Salt-Free Water Softener vs Salt Water Softener
At Shamrock Plumbing, we’re no strangers to water softener installation. One of the questions we get asked the most about water softeners is “Should I get a salt-free water softener or a salt water softener?” Believe it or not, there are a lot more differences between the two that go beyond just using some salt. We’re here to help answer all your water softener questions, let’s dive in.
How Do They Work?
Salt-Based Water Softeners
A salt-based water softener uses an ion exchange process to eliminate the minerals that cause hard water, including calcium and magnesium. This process is typically done with two different tanks, the resin tank, and the brine tank.
This process works by hard water flowing into your resin tank that is full of beads. The resin beads then soften the water by removing the hard water minerals and it is sent through your pipes and into your home. Because the resin beads can’t catch every little hard mineral that runs through your water, every few days, salt water is sent to your resin tank where the sodium cleans the resin and washes away any excess minerals.
Salt-Free Water Softeners
While salt-free water softeners do remove hard minerals from your water, they don’t technically “soften” your water. Instead, they condition your water by crystallizing hard mineral ions to keep them from forming scale within a plumbing system.
Unlike salt water softeners, a salt-free water conditioner consists of only one tank containing pieces of potassium. When the hard water flows through the potassium, a chemical reaction crystalizes the calcium and magnesium particles, sending conditioned water to your plumbing system.
Which is Better: Salt-Based Softener or Salt-Free Water Conditioner?
Now that you have a better understanding of how each of these water softeners works, let’s go over the pros and cons of owning them. By understanding the basics of both softeners, you’ll have an easier time deciding which one better fits your home’s needs.
Pros of Owning a Salt-Based Water Softener
Salt-based water softeners are more commonly used because they completely eliminate hard water, eliminating any problems that are caused by hard water. Here are some of the benefits to salt-based water softeners:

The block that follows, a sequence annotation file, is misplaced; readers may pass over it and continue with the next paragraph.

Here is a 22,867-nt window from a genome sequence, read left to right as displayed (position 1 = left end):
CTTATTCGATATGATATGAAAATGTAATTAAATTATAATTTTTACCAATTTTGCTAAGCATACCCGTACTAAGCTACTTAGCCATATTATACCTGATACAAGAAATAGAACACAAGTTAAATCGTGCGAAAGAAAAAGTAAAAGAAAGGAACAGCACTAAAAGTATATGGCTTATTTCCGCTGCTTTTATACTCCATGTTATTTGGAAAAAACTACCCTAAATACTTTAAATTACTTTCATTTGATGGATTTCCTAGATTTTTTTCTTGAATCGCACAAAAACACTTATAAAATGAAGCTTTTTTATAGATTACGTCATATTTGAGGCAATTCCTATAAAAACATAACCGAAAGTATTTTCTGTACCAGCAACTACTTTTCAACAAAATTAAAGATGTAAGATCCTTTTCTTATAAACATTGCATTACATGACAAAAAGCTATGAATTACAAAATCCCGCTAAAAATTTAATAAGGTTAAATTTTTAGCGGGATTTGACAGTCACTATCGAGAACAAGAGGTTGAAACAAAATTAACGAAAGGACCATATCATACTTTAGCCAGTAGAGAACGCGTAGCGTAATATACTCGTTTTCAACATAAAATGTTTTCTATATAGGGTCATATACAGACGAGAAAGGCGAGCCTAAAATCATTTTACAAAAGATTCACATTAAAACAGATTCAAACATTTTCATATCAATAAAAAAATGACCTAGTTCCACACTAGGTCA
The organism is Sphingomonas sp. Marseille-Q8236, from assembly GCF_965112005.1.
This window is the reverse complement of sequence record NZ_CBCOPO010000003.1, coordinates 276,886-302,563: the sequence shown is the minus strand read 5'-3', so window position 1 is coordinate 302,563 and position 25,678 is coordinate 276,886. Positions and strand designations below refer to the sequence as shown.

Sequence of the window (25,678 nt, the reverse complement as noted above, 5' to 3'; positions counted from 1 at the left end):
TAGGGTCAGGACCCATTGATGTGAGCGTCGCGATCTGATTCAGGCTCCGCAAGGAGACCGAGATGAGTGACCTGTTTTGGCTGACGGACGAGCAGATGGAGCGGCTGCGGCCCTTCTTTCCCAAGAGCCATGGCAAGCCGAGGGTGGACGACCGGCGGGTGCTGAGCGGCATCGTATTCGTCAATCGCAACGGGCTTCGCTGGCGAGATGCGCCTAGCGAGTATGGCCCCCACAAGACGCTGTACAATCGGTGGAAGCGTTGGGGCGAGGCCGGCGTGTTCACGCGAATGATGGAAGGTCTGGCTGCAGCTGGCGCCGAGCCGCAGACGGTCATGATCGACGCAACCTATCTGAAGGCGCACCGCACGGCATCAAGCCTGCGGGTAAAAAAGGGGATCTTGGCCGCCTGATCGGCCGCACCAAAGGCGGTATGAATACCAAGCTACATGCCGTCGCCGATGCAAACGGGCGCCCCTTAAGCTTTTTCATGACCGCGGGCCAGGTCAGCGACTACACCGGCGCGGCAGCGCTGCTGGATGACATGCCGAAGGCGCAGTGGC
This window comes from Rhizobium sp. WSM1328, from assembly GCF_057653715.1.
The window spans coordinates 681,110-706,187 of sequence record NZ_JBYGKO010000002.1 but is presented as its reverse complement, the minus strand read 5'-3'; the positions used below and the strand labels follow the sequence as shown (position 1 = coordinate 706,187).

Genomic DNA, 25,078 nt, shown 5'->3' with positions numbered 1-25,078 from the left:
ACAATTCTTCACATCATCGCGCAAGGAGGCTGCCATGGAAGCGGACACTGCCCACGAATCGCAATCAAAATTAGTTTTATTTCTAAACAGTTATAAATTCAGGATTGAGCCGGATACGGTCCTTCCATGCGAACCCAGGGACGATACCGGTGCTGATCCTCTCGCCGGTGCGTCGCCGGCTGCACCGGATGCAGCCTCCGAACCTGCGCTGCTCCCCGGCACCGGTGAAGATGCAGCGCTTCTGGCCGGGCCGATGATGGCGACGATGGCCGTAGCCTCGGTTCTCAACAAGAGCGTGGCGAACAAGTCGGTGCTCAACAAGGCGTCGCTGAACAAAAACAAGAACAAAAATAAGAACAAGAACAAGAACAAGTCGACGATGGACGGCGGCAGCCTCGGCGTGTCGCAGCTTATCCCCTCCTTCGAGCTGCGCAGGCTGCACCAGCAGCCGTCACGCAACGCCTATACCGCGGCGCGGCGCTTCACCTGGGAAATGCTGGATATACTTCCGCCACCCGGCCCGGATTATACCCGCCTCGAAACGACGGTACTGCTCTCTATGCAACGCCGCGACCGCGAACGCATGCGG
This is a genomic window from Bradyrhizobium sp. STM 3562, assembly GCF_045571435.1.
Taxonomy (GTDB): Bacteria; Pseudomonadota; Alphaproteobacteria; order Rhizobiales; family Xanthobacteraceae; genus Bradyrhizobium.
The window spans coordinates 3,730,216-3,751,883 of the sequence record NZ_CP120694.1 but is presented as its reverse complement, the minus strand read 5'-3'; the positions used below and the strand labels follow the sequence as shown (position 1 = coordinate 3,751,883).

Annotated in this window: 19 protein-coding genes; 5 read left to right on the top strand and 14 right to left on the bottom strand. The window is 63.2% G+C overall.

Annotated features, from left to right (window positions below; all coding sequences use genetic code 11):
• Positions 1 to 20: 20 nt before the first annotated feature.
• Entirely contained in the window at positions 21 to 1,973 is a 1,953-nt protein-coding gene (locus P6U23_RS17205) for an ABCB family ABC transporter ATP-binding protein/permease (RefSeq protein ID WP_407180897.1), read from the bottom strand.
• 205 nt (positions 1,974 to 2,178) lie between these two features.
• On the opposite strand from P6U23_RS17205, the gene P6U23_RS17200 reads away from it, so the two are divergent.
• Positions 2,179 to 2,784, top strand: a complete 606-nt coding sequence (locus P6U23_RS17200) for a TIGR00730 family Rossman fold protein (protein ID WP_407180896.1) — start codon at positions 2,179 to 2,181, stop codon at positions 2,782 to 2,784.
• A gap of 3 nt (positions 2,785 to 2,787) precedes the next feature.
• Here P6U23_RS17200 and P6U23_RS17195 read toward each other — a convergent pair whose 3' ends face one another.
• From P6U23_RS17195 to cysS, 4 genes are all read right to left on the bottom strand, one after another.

- Prevents clogs in plumbing from excess hard water minerals
- Cleaner dishes and glassware
- No more scale buildup on sinks, toilets, and showerheads
- Healthier skin and hair after showering
- Clothing that looks brighter and feels cleaner after washing
- Stops calcium buildup from damaging your water heater and dishwasher
- Better lather for soap and dishwashing liquid
- Lower heating bill
These are just some of the benefits you’ll start seeing when switching to soft water. Not only does it bring more cleanliness and health benefits to your home, but water softeners are also very dependable. They typically have a life span of ten years.
Cons of Owning a Salt-Based Water Softener
When it comes to water softeners, there aren’t many cons. The biggest complaint that people have is the fact that it uses too much salt. Because of this, you will have to purchase bags of salt to replenish the brine tank. These large bags of salt are upwards of 50lbs and can be very heavy.
Some are concerned about the water softener adding sodium to their water. However, while it does add some it doesn’t add enough to harm you. How much it adds will depend on how hard your water is. But typically, there is around 12.5mg of sodium per 8 oz glass of water.
Pros of Owning a Salt-Free Water Conditioner
The biggest selling point to owning a salt-free water conditioner is that it eliminates the hassles of salt. So, you won’t have to lug around heavy bags or worry about increasing your sodium intake. Some of the benefits of owning a salt-free water conditioner include:
- No salt means no maintenance
- Can save you money on salt, soap, and more
- Produces better soap lather
- Kees scale from forming on the plumbing system
Similar to salt-based water softeners, salt-free water conditioners have a lifespan of around eight years, with regular maintenance. Also, if space is a concern for you, the single tank of the salt-free softener takes up slightly less space than the two-tank salt-based system.
Cons of Owning a Salt-Free Water Conditioner
The biggest con to owning a salt-free system is they don’t soften the water. Therefore, if you’re currently experiencing any of these hard water problems, they might still exist. The problem is when the water exits your plumbing system and hits oxygen, the calcium and magnesium particles detach from the water droplets and can still cause hard water problems to occur.
Saltless conditioners also tend to require more maintenance than their salt-based counterparts. The reason for this is they fail to reduce the hardness of the water sitting inside them. As a result, this water can produce scale buildup and reduce the effectiveness of the system.
Which is Right For You?
Overall, there is no one answer to which is better. You should decide based on your budget, how hard your water is, and which works best for your home. If you have any questions, the team here at Shamrock Plumbing is here to help! Contact us and we’d be happy to go over questions, installation, and more!